Saturday, March 5, 2011


I took down the post from two days ago when my pc died, crashed, whatever - when I opened it and everything was gone except the stuff that said to me, "Hi, I'm a brand new computer. Come set me up!"

I thought my post was a little over the top - "Bill Gates has a lot to answer for!" kinda thing.
Last night Newlin went to "My Computer" and saw everything was still on the hard drive, just not on the desktop or available. So he went to System Restore and it worked. But he recommended I not turn it off for awhile - remember it was fine at 9:00 p.m. Thursday night and at 6:00 a.m. Friday everything was gone. Thank you Bill Gates.

Anyway, this afternoon he had completed back-up and had just archived my emails on a disc when he found that Outlook crashed. I can still get my Yahoo! emails, but my emails are unaccessible. I have a link to them through my Yahoo! mail account, but Optonline is so unaccessible that so far they aren't showing up there.

So, what happened? We still don't know. I'm old. I'm from the manual, pre-electric, typewriter days. I got my first portable electric typewriter in college. Duplication was via the Gestetner or ABDick mimeograph machine that forced ink through a stencil that I typed on - you guessed it - a typewriter. You're lucky I have any success with this computer stuff. And the idea that the ministry of the ordained priest is doomed if I'm not hooked up just makes me want to curl up and hide.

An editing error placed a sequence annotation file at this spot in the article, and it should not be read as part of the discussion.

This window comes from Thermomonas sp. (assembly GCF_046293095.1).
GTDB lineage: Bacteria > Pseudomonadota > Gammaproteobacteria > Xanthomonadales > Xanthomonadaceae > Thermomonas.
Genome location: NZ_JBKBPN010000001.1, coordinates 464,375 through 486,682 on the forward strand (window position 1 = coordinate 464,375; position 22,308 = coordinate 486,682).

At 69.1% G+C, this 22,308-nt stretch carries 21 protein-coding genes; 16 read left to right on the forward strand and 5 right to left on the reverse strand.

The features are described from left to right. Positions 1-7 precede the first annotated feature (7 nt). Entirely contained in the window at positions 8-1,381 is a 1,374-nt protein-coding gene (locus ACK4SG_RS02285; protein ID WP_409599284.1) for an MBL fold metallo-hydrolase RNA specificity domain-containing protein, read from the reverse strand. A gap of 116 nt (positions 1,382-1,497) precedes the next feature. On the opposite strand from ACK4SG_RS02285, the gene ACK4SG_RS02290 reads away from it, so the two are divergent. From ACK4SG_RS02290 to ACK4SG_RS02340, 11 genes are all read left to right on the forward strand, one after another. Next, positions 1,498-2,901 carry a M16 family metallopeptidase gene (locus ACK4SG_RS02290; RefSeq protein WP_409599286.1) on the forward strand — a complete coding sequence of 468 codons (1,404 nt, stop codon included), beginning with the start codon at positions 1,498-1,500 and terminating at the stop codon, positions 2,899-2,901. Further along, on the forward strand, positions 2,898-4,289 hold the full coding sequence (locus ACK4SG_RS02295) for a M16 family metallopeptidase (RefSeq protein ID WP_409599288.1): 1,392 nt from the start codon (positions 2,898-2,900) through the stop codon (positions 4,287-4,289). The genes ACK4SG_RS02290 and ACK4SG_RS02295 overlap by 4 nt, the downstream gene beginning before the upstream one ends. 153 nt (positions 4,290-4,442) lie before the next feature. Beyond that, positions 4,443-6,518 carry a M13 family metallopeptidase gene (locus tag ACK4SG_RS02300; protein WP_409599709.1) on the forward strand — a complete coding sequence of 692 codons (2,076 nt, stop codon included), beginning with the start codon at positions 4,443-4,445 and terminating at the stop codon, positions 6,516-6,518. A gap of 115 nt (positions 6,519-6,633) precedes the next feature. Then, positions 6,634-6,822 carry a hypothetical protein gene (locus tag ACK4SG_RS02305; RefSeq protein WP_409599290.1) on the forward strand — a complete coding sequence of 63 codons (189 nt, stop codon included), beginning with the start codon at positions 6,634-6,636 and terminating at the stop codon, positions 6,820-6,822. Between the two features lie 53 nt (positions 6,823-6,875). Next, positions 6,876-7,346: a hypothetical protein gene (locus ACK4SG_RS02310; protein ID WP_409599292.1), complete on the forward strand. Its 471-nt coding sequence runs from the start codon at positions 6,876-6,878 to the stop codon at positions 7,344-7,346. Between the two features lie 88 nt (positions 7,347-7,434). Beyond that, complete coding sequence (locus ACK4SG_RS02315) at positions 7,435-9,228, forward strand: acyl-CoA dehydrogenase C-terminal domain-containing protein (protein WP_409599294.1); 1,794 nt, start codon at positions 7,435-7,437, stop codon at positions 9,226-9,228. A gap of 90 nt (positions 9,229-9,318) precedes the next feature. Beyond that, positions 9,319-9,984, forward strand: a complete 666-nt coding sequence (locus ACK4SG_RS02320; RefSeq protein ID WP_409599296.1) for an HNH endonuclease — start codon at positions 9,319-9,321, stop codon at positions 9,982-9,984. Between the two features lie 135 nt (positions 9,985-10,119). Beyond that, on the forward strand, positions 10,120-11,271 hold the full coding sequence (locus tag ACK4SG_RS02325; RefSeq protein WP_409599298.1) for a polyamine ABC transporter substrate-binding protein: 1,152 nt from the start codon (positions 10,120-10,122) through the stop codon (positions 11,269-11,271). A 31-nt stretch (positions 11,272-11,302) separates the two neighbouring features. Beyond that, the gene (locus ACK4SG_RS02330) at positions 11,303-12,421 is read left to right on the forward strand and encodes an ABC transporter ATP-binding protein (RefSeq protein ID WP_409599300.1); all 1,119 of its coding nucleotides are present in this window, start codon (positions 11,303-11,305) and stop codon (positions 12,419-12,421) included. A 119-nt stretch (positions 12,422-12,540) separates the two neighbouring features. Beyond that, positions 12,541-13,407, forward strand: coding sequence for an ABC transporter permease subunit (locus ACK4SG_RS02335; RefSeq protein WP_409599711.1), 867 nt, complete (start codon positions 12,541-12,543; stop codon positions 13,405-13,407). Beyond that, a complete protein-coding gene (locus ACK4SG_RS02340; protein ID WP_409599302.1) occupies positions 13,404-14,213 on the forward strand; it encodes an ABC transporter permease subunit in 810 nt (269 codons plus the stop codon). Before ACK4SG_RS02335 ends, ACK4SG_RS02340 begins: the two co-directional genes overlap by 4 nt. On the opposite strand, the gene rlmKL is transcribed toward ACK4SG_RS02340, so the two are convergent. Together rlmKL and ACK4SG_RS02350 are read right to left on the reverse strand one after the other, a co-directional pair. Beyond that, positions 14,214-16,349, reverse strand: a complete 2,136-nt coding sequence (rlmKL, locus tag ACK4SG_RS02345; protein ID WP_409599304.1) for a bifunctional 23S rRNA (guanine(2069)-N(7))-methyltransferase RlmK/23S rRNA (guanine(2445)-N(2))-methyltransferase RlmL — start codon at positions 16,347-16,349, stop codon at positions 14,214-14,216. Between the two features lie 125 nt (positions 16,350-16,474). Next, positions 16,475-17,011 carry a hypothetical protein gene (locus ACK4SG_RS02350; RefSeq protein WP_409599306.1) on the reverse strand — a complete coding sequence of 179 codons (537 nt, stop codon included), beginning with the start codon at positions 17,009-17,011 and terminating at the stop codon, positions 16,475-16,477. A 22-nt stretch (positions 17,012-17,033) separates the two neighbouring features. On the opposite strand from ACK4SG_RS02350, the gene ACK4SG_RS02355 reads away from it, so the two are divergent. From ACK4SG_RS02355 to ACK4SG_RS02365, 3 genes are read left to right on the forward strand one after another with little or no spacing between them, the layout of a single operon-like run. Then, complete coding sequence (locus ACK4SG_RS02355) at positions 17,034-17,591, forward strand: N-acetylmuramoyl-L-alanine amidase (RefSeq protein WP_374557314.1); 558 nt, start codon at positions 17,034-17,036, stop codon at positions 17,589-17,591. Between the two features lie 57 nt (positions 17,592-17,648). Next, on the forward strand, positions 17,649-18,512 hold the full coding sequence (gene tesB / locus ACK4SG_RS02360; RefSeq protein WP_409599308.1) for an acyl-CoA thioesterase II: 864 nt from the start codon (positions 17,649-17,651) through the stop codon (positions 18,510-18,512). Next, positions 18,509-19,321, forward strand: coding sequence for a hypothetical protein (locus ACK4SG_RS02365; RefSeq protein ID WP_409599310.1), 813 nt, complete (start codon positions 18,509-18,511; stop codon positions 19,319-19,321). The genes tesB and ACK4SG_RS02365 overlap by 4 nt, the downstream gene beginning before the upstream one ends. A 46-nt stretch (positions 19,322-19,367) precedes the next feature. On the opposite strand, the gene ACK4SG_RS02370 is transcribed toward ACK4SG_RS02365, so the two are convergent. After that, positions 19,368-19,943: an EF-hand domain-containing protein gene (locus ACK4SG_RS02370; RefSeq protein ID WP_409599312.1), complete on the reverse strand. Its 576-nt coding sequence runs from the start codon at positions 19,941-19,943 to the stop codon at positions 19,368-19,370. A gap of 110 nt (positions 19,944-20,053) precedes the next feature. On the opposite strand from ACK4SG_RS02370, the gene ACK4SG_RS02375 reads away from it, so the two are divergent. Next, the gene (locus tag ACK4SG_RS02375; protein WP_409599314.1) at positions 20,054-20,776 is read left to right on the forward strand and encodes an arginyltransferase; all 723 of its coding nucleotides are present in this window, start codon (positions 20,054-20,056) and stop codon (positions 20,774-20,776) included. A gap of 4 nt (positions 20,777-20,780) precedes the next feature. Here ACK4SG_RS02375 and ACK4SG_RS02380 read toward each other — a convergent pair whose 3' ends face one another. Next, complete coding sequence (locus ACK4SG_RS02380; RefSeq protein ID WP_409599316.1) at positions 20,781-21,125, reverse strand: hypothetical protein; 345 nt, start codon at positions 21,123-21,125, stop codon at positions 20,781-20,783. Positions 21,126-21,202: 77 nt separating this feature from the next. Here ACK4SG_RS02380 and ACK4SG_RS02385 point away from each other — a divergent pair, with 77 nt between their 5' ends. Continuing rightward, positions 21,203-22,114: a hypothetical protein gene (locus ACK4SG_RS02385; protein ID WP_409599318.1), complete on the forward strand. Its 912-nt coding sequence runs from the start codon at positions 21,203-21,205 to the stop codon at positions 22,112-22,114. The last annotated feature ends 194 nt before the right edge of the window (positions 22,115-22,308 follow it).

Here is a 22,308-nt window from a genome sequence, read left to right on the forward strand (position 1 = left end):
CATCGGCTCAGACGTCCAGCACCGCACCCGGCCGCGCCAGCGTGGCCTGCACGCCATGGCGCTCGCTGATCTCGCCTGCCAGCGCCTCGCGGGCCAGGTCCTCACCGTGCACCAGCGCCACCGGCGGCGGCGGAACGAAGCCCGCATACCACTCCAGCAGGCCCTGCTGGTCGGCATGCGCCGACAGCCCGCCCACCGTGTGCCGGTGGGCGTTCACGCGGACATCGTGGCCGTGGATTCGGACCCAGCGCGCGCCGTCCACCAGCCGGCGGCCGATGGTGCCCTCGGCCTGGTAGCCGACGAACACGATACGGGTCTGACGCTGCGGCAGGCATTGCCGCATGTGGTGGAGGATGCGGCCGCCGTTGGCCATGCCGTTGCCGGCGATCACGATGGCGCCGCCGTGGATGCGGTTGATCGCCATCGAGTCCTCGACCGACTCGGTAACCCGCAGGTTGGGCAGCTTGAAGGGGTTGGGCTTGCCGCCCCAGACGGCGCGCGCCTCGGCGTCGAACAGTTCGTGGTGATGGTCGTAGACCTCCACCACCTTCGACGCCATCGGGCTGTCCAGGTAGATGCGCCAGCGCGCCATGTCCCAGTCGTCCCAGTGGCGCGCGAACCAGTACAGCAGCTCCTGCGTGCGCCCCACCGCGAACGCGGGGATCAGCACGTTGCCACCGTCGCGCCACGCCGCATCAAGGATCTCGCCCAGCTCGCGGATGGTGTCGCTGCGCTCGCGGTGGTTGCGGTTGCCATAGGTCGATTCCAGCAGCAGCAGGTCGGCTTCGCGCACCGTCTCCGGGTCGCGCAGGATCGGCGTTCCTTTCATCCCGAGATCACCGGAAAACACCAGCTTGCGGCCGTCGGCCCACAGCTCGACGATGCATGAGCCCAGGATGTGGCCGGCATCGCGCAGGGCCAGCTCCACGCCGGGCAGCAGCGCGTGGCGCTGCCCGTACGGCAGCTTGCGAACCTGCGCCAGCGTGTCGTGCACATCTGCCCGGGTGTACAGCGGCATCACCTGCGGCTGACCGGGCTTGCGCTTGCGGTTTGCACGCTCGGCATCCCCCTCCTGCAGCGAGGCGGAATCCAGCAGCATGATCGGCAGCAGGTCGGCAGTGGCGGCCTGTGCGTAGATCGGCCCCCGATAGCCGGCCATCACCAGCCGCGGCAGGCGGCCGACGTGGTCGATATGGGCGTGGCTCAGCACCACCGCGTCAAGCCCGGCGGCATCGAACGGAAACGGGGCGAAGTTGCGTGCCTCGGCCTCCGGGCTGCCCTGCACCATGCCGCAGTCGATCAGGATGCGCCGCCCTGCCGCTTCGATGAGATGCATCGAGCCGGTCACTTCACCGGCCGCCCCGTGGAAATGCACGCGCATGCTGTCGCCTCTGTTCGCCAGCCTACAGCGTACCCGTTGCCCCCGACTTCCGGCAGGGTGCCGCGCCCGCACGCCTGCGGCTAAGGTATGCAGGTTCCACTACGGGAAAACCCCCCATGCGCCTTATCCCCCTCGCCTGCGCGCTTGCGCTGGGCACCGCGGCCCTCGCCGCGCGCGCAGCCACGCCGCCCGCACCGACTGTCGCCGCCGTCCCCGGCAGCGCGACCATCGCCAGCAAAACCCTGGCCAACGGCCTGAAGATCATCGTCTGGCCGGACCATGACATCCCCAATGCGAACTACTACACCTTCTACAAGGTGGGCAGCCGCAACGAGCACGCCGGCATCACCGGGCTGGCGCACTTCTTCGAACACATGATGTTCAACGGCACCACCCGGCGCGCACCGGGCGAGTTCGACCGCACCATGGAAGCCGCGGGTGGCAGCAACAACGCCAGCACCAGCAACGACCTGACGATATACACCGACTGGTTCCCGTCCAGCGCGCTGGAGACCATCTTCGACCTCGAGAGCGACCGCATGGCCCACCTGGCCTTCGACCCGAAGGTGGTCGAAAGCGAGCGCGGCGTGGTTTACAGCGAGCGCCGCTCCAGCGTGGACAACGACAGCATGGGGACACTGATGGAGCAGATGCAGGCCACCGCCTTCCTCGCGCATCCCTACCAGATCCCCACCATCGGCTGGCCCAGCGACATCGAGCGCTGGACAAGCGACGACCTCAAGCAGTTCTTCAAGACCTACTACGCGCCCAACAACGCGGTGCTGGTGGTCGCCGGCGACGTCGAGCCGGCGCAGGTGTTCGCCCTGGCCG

This is the fourth time in four and a half years that a computer has crashed or otherwise died or sickened on my. That's a pretty high average, I think. But what do I know.

All I know is this: God called me to live as a person of prayer and study among people, whatever people God sends me to serve. I suffer the slings and arrows of technology. I do fairly well. But I am not happy with my average of cpu deaths to my name. I'm not happy that I rarely post on Facebook whilst my colleagues are posting multiple times a day and gathering a following. But I pray every day - multiple times, in multiple ways - and I study, and prepare sermons - on the computer! - and services of worship - on the computer! I visit the hospitalized and bury the dead, I counsel the joyous and the sad alike, and I try to broker a union between a congregation of English speaking people and a congregation of Spanish speaking people because it's the right thing to do.

So you'd think the technology dwarves would cut me a break.
A big break.


Barbara said...

I think your break comes when you can acknowledge that your talents lie outside the realm of computerism. And you have many, many talents that don't even involve computers. Look in the mirror -- you're good.

Lois Keen said...

Thanks, Barbara. I try to remember that. Meanwhile, so much of the administrative stuff is tied up in the computer, which proves to be truly built on shaky ground.

DeanB said...

There is just nothing computers can do that is like sitting down across the table from another person and a couple of cups of tea, or walking around the block knowing someone is listening. Administrative stuff, good; reaching more people, farther away, good; but ministry, not the same.

Lois Keen said...

Thanks, Dean. It is good to be reminded of that. Nothing like sitting at Dunkin' Donuts, either, with my "St. Arbuck's" icon, and having conversations with ordinary laborers who gather there.